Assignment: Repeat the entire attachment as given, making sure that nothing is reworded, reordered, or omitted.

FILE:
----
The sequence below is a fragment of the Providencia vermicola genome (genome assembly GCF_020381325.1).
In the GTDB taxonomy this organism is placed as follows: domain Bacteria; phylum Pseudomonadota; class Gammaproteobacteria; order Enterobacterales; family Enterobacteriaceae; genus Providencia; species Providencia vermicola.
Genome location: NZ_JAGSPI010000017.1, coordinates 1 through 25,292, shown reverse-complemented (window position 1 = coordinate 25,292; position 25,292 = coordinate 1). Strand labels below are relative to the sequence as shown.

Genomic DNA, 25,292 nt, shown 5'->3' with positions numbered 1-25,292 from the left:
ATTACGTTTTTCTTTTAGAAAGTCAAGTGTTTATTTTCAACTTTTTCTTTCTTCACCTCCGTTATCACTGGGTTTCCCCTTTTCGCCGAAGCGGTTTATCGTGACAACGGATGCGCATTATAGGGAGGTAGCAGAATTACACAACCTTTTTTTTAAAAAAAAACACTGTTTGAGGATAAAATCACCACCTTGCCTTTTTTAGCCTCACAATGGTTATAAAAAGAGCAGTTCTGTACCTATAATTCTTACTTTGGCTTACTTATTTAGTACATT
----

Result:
The sequence below is a fragment of the Providencia vermicola genome (genome assembly GCF_020381325.1).
In the GTDB taxonomy this organism is placed as follows: domain Bacteria; phylum Pseudomonadota; class Gammaproteobacteria; order Enterobacterales; family Enterobacteriaceae; genus Providencia; species Providencia vermicola.
Genome location: NZ_JAGSPI010000017.1, coordinates 1 through 25,292, shown reverse-complemented (window position 1 = coordinate 25,292; position 25,292 = coordinate 1). Strand labels below are relative to the sequence as shown.

Genomic DNA, 25,292 nt, shown 5'->3' with positions numbered 1-25,292 from the left:
ATTACGTTTTTCTTTTAGAAAGTCAAGTGTTTATTTTCAACTTTTTCTTTCTTCACCTCCGTTATCACTGGGTTTCCCCTTTTCGCCGAAGCGGTTTATCGTGACAACGGATGCGCATTATAGGGAGGTAGCAGAATTACACAACCTTTTTTTTAAAAAAAAACACTGTTTGAGGATAAAATCACCACCTTGCCTTTTTTAGCCTCACAATGGTTATAAAAAGAGCAGTTCTGTACCTATAATTCTTACTTTGGCTTACTTATTTAGTACATT